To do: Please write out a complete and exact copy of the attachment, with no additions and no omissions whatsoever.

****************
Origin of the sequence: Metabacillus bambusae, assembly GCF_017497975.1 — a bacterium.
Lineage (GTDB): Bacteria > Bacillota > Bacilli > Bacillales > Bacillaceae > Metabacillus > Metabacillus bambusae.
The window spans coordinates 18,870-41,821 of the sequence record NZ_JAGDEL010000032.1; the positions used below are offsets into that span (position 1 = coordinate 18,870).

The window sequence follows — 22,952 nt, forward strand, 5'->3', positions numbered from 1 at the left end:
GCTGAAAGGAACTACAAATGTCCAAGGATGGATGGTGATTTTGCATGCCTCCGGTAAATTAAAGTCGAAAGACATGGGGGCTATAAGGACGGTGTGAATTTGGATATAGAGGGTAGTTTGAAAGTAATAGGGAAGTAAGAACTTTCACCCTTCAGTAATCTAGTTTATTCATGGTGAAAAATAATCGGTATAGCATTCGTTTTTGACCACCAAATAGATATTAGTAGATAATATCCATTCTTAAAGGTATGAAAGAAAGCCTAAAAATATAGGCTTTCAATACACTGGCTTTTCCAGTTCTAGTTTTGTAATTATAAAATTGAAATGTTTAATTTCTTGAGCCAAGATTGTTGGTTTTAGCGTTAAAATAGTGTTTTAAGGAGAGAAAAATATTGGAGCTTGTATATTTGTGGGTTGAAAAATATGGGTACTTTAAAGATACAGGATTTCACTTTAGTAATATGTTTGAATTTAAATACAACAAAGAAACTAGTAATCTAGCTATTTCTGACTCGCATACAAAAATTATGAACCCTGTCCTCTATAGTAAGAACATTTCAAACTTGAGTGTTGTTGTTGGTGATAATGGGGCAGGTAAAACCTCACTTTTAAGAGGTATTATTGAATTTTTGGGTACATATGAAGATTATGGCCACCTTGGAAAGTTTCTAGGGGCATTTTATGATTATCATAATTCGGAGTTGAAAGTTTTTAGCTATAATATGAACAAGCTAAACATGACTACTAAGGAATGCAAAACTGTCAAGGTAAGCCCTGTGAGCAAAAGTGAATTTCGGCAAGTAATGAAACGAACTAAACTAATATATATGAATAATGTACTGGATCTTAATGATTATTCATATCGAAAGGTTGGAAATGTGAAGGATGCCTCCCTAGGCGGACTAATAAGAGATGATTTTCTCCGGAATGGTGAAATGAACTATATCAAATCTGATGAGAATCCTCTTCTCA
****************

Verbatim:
Origin of the sequence: Metabacillus bambusae, assembly GCF_017497975.1 — a bacterium.
Lineage (GTDB): Bacteria > Bacillota > Bacilli > Bacillales > Bacillaceae > Metabacillus > Metabacillus bambusae.
The window spans coordinates 18,870-41,821 of the sequence record NZ_JAGDEL010000032.1; the positions used below are offsets into that span (position 1 = coordinate 18,870).

The window sequence follows — 22,952 nt, forward strand, 5'->3', positions numbered from 1 at the left end:
GCTGAAAGGAACTACAAATGTCCAAGGATGGATGGTGATTTTGCATGCCTCCGGTAAATTAAAGTCGAAAGACATGGGGGCTATAAGGACGGTGTGAATTTGGATATAGAGGGTAGTTTGAAAGTAATAGGGAAGTAAGAACTTTCACCCTTCAGTAATCTAGTTTATTCATGGTGAAAAATAATCGGTATAGCATTCGTTTTTGACCACCAAATAGATATTAGTAGATAATATCCATTCTTAAAGGTATGAAAGAAAGCCTAAAAATATAGGCTTTCAATACACTGGCTTTTCCAGTTCTAGTTTTGTAATTATAAAATTGAAATGTTTAATTTCTTGAGCCAAGATTGTTGGTTTTAGCGTTAAAATAGTGTTTTAAGGAGAGAAAAATATTGGAGCTTGTATATTTGTGGGTTGAAAAATATGGGTACTTTAAAGATACAGGATTTCACTTTAGTAATATGTTTGAATTTAAATACAACAAAGAAACTAGTAATCTAGCTATTTCTGACTCGCATACAAAAATTATGAACCCTGTCCTCTATAGTAAGAACATTTCAAACTTGAGTGTTGTTGTTGGTGATAATGGGGCAGGTAAAACCTCACTTTTAAGAGGTATTATTGAATTTTTGGGTACATATGAAGATTATGGCCACCTTGGAAAGTTTCTAGGGGCATTTTATGATTATCATAATTCGGAGTTGAAAGTTTTTAGCTATAATATGAACAAGCTAAACATGACTACTAAGGAATGCAAAACTGTCAAGGTAAGCCCTGTGAGCAAAAGTGAATTTCGGCAAGTAATGAAACGAACTAAACTAATATATATGAATAATGTACTGGATCTTAATGATTATTCATATCGAAAGGTTGGAAATGTGAAGGATGCCTCCCTAGGCGGACTAATAAGAGATGATTTTCTCCGGAATGGTGAAATGAACTATATCAAATCTGATGAGAATCCTCTTCTCA